The new chairman of Parliament’s Intelligence and Security Committee has condemned Downing Street’s attempt to impose its “preferred candidate” to lead the


Backbench MP for New Forest East Julian Lewis said he did not respond to a call to vote for former cabinet minister Chris Grayling as he considered it to be an “improper request”.

Mr Lewis was expelled from the parliamentary Conservative Party on Wednesday after securing the prestigious ISC chairmanship with the support of opposition members.

In a statement, he said that the 2013 Justice and Security Act explicitly removed the right of the prime minister to choose the ISC chairman and gave it to the committee members.

“It was only yesterday afternoon that I received a text asking me to confirm that I would be voting for the Prime Minister’s preferred candidate for the ISC chair,” he said.

“I did not reply as I considered it an improper request. At no earlier stage did I give any undertaking to vote for any particular candidate.”

A senior Government source said Mr Lewis had had the Conservative whip withdrawn because he had been “working with Labour and other opposition MPs for his own advantage”.

However, Mr Lewis said Downing Street had publicly declared it did not have a favoured candidate for the post, despite widespread reports of a whipping operation to get the Tories on the committee to vote for Mr Grayling.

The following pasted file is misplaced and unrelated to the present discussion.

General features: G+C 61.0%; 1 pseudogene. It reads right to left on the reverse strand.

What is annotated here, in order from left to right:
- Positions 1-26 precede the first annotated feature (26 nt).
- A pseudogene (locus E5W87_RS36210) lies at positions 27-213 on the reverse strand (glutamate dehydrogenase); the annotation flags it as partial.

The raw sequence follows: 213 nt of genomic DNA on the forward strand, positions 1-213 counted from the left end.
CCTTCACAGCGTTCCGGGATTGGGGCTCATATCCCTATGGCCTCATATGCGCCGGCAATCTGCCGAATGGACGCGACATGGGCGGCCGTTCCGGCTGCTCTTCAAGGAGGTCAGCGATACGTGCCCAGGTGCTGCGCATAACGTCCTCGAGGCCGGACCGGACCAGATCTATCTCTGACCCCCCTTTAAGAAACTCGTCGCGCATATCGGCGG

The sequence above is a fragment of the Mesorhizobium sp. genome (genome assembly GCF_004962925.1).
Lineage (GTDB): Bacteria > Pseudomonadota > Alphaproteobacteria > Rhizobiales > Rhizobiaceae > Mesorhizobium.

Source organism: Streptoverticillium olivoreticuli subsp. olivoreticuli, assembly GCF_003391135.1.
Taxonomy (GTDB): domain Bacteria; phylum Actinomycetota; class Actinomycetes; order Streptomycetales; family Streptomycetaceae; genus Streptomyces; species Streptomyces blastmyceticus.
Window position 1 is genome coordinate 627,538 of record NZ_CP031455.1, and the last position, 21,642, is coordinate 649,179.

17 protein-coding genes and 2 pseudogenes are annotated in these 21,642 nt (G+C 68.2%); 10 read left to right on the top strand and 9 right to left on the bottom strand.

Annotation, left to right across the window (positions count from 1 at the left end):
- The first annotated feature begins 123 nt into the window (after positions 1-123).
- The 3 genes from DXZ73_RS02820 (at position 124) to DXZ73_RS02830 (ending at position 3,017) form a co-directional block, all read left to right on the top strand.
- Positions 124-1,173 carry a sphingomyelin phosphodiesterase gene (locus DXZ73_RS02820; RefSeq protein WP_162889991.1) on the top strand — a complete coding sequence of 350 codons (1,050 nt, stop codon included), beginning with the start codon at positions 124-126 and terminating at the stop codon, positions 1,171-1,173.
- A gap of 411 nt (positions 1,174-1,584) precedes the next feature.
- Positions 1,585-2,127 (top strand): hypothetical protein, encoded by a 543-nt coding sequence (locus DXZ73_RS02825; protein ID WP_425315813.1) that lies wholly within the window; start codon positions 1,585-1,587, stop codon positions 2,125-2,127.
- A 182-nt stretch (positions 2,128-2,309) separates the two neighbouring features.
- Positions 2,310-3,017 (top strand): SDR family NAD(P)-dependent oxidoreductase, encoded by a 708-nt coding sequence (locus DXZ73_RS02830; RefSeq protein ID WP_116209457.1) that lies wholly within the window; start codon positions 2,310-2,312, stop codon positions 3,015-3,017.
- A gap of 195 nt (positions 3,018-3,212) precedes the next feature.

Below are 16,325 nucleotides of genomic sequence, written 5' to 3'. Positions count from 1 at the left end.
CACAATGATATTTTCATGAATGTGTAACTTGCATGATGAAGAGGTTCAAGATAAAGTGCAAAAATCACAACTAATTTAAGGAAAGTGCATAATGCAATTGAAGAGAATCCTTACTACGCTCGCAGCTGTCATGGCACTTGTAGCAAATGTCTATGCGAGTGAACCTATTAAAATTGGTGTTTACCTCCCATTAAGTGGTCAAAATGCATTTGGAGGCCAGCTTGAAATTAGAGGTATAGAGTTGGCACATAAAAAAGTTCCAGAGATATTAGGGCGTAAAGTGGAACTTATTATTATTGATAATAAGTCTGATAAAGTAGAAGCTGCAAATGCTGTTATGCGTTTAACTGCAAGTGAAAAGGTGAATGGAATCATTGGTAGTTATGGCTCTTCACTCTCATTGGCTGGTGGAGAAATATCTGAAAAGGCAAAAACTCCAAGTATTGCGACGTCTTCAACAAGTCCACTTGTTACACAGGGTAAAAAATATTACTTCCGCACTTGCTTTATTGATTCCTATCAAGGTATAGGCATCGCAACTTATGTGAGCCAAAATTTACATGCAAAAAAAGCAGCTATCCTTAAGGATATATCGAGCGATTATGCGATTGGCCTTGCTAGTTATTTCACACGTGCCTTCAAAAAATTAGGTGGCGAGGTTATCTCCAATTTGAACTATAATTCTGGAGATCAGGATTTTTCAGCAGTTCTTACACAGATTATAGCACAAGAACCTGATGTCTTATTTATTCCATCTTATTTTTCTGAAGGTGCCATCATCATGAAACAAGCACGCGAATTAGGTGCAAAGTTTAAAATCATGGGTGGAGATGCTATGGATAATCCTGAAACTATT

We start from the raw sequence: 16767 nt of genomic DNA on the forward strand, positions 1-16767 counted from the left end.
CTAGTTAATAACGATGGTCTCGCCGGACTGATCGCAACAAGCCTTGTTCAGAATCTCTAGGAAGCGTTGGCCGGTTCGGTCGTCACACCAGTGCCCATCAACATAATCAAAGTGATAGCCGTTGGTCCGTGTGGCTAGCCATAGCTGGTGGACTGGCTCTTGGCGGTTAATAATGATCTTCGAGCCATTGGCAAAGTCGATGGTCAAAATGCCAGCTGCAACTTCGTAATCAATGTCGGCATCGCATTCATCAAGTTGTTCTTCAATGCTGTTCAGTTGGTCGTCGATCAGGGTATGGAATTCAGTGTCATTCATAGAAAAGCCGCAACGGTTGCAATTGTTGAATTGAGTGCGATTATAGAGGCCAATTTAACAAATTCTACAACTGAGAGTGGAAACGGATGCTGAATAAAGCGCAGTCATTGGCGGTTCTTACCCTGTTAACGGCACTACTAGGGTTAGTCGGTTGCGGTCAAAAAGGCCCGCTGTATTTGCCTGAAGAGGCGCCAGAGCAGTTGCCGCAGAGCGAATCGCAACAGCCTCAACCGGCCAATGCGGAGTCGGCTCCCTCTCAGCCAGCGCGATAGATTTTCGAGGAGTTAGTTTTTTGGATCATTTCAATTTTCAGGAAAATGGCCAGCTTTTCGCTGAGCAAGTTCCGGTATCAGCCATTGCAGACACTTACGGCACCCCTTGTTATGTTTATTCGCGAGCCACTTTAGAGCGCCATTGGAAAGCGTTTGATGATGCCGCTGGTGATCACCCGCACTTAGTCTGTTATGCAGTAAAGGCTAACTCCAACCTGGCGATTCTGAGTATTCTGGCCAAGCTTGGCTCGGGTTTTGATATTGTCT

“In recent days, the official No 10 spokesman explicitly denied that the Government was seeking to ‘parachute’ a preferred candidate in to the chair, stating that it was a matter for the senior parliamentarians on the committee to decide,” he said.

“It is therefore strange to have the whip removed for failing to vote for the Government’s preferred candidate.”

Mr Johnson’s choice of Mr Grayling to head the ISC – which oversees the work of the intelligence agencies MI5, MI6 and GCHQ – drew heavy criticism from across the political spectrum.

Unlike previous chairmen, the former transport secretary had little experience of security matters and was dubbed “failing Grayling” for a series of policy blunders during his time in government.

In contrast, Mr Lewis is a former chairman of the Commons Defence Committee, who has taken a close interest in defence and security issues throughout his time in Parliament.

In a further blow to the Prime Minister, Mr Lewis’s Conservative association declared its “full support” for the